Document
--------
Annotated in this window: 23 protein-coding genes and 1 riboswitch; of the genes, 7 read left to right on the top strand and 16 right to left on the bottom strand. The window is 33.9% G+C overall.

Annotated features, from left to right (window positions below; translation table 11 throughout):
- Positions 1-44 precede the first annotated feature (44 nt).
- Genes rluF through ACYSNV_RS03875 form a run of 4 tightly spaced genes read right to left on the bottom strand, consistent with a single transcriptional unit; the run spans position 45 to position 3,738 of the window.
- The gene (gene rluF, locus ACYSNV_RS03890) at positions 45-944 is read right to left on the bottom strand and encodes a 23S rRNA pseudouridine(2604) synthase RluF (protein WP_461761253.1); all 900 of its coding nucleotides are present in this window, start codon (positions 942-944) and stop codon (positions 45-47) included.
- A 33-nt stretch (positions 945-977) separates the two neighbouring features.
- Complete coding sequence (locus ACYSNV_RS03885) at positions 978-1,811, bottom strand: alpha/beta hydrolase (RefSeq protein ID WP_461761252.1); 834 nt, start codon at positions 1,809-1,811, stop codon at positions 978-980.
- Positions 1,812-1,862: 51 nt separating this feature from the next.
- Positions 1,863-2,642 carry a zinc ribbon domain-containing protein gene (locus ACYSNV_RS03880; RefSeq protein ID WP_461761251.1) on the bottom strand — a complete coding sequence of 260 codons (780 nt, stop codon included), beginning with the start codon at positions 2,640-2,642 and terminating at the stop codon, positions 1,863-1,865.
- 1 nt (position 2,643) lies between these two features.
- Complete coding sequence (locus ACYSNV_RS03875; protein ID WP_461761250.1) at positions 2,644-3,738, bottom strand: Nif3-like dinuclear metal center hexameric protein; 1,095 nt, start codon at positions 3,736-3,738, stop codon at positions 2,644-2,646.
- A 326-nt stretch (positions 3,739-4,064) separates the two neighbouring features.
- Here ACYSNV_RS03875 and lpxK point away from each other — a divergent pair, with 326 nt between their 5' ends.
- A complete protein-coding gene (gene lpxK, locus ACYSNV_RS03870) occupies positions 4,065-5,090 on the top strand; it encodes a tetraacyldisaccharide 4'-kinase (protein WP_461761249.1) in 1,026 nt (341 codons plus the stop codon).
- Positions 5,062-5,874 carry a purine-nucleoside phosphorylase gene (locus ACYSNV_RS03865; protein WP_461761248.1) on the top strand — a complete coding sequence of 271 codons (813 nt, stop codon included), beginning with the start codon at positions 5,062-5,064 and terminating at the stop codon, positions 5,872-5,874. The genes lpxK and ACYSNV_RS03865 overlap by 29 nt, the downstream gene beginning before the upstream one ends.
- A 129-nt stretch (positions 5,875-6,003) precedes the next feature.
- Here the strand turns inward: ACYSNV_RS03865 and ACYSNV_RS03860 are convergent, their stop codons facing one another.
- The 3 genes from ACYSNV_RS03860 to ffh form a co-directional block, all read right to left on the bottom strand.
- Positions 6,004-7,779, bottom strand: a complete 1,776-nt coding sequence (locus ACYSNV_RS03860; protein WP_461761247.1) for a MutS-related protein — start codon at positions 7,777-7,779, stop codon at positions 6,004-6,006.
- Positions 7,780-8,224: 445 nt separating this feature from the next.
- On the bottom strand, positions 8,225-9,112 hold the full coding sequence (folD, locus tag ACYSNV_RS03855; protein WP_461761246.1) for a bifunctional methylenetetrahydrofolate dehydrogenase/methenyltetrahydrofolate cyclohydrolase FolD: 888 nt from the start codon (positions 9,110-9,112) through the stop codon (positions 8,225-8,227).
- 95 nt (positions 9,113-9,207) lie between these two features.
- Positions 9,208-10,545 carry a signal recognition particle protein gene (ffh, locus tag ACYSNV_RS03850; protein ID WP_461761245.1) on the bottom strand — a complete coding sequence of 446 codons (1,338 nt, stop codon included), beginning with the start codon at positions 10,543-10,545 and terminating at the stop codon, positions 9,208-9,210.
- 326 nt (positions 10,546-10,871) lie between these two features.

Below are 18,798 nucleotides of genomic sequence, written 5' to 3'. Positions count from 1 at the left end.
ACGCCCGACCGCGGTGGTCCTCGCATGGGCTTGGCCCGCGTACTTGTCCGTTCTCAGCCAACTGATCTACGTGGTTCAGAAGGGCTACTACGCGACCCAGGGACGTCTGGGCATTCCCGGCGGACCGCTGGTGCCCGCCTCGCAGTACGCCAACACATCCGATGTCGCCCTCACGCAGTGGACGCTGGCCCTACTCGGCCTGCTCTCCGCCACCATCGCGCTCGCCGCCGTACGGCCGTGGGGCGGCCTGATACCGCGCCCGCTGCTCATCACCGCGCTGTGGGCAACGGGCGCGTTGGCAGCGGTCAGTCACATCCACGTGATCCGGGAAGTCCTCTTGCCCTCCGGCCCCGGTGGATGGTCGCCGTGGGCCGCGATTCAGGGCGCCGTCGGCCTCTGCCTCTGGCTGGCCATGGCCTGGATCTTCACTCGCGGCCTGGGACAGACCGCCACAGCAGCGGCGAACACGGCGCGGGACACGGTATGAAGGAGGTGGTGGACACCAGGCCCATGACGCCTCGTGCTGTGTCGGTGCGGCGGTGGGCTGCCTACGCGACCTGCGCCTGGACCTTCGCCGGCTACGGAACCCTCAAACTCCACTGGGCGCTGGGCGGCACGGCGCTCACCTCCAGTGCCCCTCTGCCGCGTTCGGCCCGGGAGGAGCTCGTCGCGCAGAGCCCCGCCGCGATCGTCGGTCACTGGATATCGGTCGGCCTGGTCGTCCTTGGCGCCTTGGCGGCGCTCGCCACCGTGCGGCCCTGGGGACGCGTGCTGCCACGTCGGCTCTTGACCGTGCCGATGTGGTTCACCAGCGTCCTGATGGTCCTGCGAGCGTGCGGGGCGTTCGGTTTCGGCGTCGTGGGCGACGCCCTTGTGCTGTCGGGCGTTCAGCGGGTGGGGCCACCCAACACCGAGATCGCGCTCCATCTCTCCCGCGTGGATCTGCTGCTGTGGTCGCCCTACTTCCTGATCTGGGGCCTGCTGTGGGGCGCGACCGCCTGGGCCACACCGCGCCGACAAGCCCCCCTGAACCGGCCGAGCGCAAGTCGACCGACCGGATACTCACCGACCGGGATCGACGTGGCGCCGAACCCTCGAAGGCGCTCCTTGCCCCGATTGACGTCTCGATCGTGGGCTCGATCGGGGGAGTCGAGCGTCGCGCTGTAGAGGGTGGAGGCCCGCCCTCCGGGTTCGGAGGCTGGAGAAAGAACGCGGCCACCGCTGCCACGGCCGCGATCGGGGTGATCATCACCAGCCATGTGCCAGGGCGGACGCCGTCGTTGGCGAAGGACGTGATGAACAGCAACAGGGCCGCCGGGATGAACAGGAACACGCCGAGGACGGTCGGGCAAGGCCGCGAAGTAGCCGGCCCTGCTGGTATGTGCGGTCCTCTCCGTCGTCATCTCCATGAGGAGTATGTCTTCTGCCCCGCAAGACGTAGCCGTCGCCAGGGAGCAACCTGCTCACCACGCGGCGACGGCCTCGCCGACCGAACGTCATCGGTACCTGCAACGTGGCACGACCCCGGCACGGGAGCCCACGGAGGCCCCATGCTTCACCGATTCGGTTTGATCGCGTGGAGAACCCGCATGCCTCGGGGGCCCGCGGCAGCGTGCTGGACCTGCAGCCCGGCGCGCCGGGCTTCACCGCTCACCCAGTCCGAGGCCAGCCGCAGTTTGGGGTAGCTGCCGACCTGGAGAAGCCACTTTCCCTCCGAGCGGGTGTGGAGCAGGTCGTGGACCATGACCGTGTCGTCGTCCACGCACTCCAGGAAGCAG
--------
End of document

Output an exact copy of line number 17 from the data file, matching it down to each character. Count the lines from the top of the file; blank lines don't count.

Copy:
- Here the strand turns inward: ACYSNV_RS03865 and ACYSNV_RS03860 are convergent, their stop codons facing one another.